There wasn't much left of Khol by the time Bester arrived. Another telepath had already tried to make contact, and failed. Bester didn't waste time talking to the medical staff - he took off his right glove and placed his fingers to the woman's temples. There was no time to lose.
Her mind, he saw instantly, had been shredded right through. Gavriil, in self-defense, had destroyed most of what remained of the woman who had once been Anastasia Khol. It was a shame, Bester knew - if she'd only surrendered peacefully, it never would have come to this. He'd never wanted to use force against one of his own, and neither had Gavriil, but the former Psi Cop made the decision to attack instead.
She was very strong, Khol - stronger than Gavriil, who was no cop, only a bloodhound, a high P10. Whether Gavriil knew it or not, in that fateful moment, it had been her life or his. If Bester hadn't intervened, both Gavriil and Khol would be dead. In such situations, one had to make decisions.
What had caused her to go rogue, though? None of it made sense. This was no "typical" case: she was no Liz Montoya or Fatima Cristoban, running away for the illusory promise of a better life with the Underground. Khol was raised in the Corps. She had a clean record. Was Gavriil right, that she'd been possessed?
In her mindscape, Khol stood, quivering, at the liminality, a sort of storm front in which each of many lightning bolts was a dying memory, blazing out one last time. In the storm, a black eye was opening, waiting to swallow her forever.
Khol, he said softly. Khol. I have to know why you went rogue. I have to know who led you to your death.
She turned toward him. Her face came and went like a bad transmission. It shifted from large-eyed child to the hollow, gaunt visage they had hunted. It distorted from abstract - like the face of a Grin - to photographic as she tried to hang on to herself. She wasn't succeeding.
I was a good cop. I was.
I know. You loved the Corps. What happened?
I was - I was good...
A shrieking, then, a terrible inhuman sound that tore into him, that set his teeth on edge, that threatened to rip open his mind. For an instant he knew a terrible attraction in despair, in destruction, and yearned for oblivion so much that if he had had a PPG in his hand he might have turned it on himself.
Lightning struck, and he was on Mars, wide open in a wind-swept red plain. The sky was still a hurricane, the eye bigger than ever. It struck again, and Khol was fingering a small object, a black fragment-
-a fragment identical to one in Bester's own gloved hand, a fragment of something monstrous-
-which was now somehow huge, arachnoid, hideous, looming over him, screeching with a penetrating shrill not meant for human ears-
-and for a moment, Bester remembered something Director Vacit had said to him as a boy. He hadn't been more than six years old when the director had called him to his office in the middle of the night, but he remembered the old director's warning as clearly as if it were only yesterday-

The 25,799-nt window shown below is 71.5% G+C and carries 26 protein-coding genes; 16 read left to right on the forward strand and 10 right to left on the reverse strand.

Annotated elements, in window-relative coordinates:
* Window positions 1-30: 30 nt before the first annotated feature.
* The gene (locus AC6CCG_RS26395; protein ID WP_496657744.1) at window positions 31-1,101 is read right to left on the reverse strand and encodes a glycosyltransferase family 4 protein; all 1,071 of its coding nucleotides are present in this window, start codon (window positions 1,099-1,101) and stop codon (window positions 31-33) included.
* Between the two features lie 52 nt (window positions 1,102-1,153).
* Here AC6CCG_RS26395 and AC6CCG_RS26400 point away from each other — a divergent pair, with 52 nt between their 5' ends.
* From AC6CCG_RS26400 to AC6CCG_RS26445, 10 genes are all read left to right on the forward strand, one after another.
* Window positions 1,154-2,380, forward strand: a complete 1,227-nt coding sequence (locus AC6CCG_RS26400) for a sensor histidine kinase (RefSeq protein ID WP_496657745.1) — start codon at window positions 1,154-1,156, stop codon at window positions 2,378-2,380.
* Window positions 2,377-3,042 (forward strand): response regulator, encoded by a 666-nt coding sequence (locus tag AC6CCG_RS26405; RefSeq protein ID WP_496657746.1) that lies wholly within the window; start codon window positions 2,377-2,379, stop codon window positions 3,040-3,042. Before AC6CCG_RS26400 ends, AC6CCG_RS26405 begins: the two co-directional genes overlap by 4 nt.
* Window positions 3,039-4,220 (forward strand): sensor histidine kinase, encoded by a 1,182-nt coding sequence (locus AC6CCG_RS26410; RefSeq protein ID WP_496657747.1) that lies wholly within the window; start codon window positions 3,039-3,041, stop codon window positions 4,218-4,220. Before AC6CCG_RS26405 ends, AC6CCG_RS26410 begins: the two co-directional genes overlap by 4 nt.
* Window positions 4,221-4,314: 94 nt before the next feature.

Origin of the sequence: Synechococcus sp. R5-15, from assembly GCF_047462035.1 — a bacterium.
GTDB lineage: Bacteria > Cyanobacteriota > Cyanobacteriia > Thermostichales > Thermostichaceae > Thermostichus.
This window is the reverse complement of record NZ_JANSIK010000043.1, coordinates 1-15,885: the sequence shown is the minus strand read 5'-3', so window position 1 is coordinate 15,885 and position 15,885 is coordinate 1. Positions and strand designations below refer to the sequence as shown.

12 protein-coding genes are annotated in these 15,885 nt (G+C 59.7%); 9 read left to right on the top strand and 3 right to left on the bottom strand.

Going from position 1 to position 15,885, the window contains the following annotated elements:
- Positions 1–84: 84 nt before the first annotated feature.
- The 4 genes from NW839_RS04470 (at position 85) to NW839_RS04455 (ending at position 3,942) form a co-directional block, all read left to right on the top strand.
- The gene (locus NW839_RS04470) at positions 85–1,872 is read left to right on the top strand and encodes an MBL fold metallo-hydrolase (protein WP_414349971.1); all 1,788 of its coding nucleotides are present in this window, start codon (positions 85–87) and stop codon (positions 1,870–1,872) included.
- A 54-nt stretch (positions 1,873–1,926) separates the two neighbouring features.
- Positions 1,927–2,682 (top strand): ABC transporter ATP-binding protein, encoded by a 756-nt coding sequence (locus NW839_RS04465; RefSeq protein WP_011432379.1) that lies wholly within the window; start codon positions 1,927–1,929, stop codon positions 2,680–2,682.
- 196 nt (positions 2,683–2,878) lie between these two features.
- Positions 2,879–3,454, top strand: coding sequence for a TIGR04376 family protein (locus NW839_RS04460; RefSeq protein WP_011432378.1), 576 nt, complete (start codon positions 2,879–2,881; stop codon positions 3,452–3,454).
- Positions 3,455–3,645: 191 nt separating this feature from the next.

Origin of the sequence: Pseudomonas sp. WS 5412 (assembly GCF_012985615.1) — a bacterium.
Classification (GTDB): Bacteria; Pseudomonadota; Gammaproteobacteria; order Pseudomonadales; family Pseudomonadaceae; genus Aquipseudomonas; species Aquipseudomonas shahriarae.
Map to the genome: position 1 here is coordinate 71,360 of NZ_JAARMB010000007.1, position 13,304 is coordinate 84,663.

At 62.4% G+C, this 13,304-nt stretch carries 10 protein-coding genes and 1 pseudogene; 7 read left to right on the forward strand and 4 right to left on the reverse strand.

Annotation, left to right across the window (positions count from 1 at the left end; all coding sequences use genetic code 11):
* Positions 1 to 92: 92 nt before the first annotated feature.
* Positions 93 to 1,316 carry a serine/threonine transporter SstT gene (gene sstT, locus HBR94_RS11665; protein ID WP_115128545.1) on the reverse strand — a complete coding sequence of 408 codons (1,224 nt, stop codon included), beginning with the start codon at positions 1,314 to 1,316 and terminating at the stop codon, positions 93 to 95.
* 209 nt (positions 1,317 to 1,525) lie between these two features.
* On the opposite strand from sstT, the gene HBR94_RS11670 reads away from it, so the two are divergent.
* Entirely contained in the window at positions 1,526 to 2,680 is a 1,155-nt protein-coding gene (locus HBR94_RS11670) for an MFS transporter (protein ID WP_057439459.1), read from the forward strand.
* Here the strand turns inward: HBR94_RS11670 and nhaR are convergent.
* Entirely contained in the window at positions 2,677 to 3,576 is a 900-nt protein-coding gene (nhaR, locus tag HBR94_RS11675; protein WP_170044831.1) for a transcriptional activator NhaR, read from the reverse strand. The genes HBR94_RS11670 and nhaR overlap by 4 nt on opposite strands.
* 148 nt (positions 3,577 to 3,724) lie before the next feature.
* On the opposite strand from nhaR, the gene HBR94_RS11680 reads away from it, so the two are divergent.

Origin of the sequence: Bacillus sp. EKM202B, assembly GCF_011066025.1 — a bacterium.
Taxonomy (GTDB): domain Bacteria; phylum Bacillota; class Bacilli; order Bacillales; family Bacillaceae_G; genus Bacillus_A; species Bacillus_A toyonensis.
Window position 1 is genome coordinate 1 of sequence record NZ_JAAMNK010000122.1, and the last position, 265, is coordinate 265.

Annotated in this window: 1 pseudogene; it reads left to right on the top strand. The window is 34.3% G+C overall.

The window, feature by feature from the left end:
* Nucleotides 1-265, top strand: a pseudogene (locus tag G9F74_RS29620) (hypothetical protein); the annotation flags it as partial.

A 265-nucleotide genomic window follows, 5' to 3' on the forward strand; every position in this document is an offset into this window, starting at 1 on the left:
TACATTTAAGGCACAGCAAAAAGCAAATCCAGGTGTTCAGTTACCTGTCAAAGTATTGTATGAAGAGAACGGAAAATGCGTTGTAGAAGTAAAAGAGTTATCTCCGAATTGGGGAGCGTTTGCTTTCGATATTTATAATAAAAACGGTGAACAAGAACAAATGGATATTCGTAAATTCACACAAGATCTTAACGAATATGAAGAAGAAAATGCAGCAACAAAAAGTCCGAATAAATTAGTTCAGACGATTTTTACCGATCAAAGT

Watch for the Shadows. Watch, and beware...
In the director's mind that night, when the director had mentioned "shadows," Bester had seen the image of a spider take shape, sink, and vanish into his memory. He hadn't ever recalled that moment again until now, standing in Khol's mindscape under the literal shadow of the hideous alien form.
Together, he and Khol screamed, for different reasons - and then she was shrieking away from him, into eternity, and he was following, grasping the trail of her dying mind, riding the current of her spent life toward - toward-
Something that called him. A woman's face. A man's voice. Answers...
No. Answers he no longer wanted. He felt his ruined hand spasm with the effort of wrenching free, of abandoning Khol's desperate flight into nothing. She wanted to die, and he did, too, to know what was beyond, oblivion or solace.
The storm had him, he had gone in too far, and for a moment he was glad-
Then the eye dilated, rushed away, and she was gone. Too late, he redoubled his efforts to catch it, but it was like the old problem of taking half a step toward a door, and then half of that step, and half of that. He could get closer, but never reach it. She was gone, and he was withdrawing his bare, trembling fingers from her dead face. He was weeping.
"I'm sorry, Mr. Bester," Dr. Koabawa said, softly. "I shouldn't have asked this of you."
"No," he managed. "I'll be all right in a moment. Just - give me a moment." It felt as if something had been cut out of him, something he couldn't even remember anymore. Was it true, what they said? That a part of your soul went with those who died? How much of him was left?
"Were you able to find out why she went rogue?" the doctor asked.
"No," he lied. "There wasn't enough of her left for me to get more than fragments."
Whatever otherworldly horror he had seen in Khol's mind would have to wait.